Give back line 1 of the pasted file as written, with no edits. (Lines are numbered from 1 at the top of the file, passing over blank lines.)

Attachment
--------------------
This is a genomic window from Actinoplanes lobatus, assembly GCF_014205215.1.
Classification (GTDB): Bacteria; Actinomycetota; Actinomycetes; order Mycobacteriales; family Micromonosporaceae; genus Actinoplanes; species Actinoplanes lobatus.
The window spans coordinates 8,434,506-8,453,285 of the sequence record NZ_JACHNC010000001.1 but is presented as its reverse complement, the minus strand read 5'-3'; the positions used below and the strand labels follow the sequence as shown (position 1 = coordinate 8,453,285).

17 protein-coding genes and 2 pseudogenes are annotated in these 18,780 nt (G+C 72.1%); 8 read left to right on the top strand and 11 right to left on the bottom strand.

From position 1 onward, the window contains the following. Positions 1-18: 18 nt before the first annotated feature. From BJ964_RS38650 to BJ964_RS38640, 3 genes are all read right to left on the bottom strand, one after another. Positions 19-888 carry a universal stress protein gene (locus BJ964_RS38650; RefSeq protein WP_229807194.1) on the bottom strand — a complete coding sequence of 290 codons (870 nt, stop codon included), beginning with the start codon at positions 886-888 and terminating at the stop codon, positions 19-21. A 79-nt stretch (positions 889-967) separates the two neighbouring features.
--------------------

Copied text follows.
This is a genomic window from Actinoplanes lobatus, assembly GCF_014205215.1.